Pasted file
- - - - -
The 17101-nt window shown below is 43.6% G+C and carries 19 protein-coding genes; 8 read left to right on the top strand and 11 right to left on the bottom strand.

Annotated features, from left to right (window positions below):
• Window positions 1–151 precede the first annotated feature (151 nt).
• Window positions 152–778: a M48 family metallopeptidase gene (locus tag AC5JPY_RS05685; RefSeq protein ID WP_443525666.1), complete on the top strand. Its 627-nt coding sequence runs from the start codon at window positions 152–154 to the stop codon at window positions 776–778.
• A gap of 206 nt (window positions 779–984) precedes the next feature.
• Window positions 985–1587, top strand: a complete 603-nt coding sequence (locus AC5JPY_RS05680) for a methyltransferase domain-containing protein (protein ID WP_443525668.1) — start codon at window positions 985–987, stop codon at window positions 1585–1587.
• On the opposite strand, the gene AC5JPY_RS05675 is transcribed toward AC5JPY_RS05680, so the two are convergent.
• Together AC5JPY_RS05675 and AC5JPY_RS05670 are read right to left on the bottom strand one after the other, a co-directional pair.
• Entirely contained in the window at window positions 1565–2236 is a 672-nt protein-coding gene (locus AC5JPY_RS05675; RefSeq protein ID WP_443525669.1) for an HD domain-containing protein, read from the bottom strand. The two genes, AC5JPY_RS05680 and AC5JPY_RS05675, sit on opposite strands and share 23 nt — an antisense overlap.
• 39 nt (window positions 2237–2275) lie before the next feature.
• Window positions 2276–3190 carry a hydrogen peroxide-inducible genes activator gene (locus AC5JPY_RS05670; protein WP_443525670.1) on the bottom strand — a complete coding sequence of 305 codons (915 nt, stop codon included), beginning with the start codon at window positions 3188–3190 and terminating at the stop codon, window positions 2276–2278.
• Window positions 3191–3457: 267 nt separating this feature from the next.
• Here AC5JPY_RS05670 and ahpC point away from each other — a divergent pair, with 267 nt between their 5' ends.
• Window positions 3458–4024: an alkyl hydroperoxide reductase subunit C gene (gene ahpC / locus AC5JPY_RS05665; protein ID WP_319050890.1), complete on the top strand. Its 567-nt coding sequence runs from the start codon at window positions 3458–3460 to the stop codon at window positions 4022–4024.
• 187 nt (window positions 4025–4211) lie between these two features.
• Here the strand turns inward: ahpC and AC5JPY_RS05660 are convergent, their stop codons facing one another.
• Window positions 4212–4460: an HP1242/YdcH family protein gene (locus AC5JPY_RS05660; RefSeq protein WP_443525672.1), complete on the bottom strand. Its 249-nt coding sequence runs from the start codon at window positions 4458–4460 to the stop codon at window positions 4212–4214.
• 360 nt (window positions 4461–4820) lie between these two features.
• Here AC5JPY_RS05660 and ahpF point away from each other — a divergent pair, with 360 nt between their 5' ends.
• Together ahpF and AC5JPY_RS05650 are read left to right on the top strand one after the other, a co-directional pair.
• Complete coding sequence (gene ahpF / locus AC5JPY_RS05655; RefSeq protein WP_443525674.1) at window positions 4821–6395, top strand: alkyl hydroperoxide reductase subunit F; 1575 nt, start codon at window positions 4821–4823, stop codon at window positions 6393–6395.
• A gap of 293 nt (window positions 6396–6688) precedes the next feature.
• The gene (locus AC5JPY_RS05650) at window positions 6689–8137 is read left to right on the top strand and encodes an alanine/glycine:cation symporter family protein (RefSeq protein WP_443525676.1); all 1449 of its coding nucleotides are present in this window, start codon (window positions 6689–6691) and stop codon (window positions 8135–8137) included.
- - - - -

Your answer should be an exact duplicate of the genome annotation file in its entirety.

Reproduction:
The 17101-nt window shown below is 43.6% G+C and carries 19 protein-coding genes; 8 read left to right on the top strand and 11 right to left on the bottom strand.

Annotated features, from left to right (window positions below):
• Window positions 1–151 precede the first annotated feature (151 nt).
• Window positions 152–778: a M48 family metallopeptidase gene (locus tag AC5JPY_RS05685; RefSeq protein ID WP_443525666.1), complete on the top strand. Its 627-nt coding sequence runs from the start codon at window positions 152–154 to the stop codon at window positions 776–778.
• A gap of 206 nt (window positions 779–984) precedes the next feature.
• Window positions 985–1587, top strand: a complete 603-nt coding sequence (locus AC5JPY_RS05680) for a methyltransferase domain-containing protein (protein ID WP_443525668.1) — start codon at window positions 985–987, stop codon at window positions 1585–1587.
• On the opposite strand, the gene AC5JPY_RS05675 is transcribed toward AC5JPY_RS05680, so the two are convergent.
• Together AC5JPY_RS05675 and AC5JPY_RS05670 are read right to left on the bottom strand one after the other, a co-directional pair.
• Entirely contained in the window at window positions 1565–2236 is a 672-nt protein-coding gene (locus AC5JPY_RS05675; RefSeq protein ID WP_443525669.1) for an HD domain-containing protein, read from the bottom strand. The two genes, AC5JPY_RS05680 and AC5JPY_RS05675, sit on opposite strands and share 23 nt — an antisense overlap.
• 39 nt (window positions 2237–2275) lie before the next feature.
• Window positions 2276–3190 carry a hydrogen peroxide-inducible genes activator gene (locus AC5JPY_RS05670; protein WP_443525670.1) on the bottom strand — a complete coding sequence of 305 codons (915 nt, stop codon included), beginning with the start codon at window positions 3188–3190 and terminating at the stop codon, window positions 2276–2278.
• Window positions 3191–3457: 267 nt separating this feature from the next.
• Here AC5JPY_RS05670 and ahpC point away from each other — a divergent pair, with 267 nt between their 5' ends.
• Window positions 3458–4024: an alkyl hydroperoxide reductase subunit C gene (gene ahpC / locus AC5JPY_RS05665; protein ID WP_319050890.1), complete on the top strand. Its 567-nt coding sequence runs from the start codon at window positions 3458–3460 to the stop codon at window positions 4022–4024.
• 187 nt (window positions 4025–4211) lie between these two features.
• Here the strand turns inward: ahpC and AC5JPY_RS05660 are convergent, their stop codons facing one another.
• Window positions 4212–4460: an HP1242/YdcH family protein gene (locus AC5JPY_RS05660; RefSeq protein WP_443525672.1), complete on the bottom strand. Its 249-nt coding sequence runs from the start codon at window positions 4458–4460 to the stop codon at window positions 4212–4214.
• 360 nt (window positions 4461–4820) lie between these two features.
• Here AC5JPY_RS05660 and ahpF point away from each other — a divergent pair, with 360 nt between their 5' ends.
• Together ahpF and AC5JPY_RS05650 are read left to right on the top strand one after the other, a co-directional pair.
• Complete coding sequence (gene ahpF / locus AC5JPY_RS05655; RefSeq protein WP_443525674.1) at window positions 4821–6395, top strand: alkyl hydroperoxide reductase subunit F; 1575 nt, start codon at window positions 4821–4823, stop codon at window positions 6393–6395.
• A gap of 293 nt (window positions 6396–6688) precedes the next feature.
• The gene (locus AC5JPY_RS05650) at window positions 6689–8137 is read left to right on the top strand and encodes an alanine/glycine:cation symporter family protein (RefSeq protein WP_443525676.1); all 1449 of its coding nucleotides are present in this window, start codon (window positions 6689–6691) and stop codon (window positions 8135–8137) included.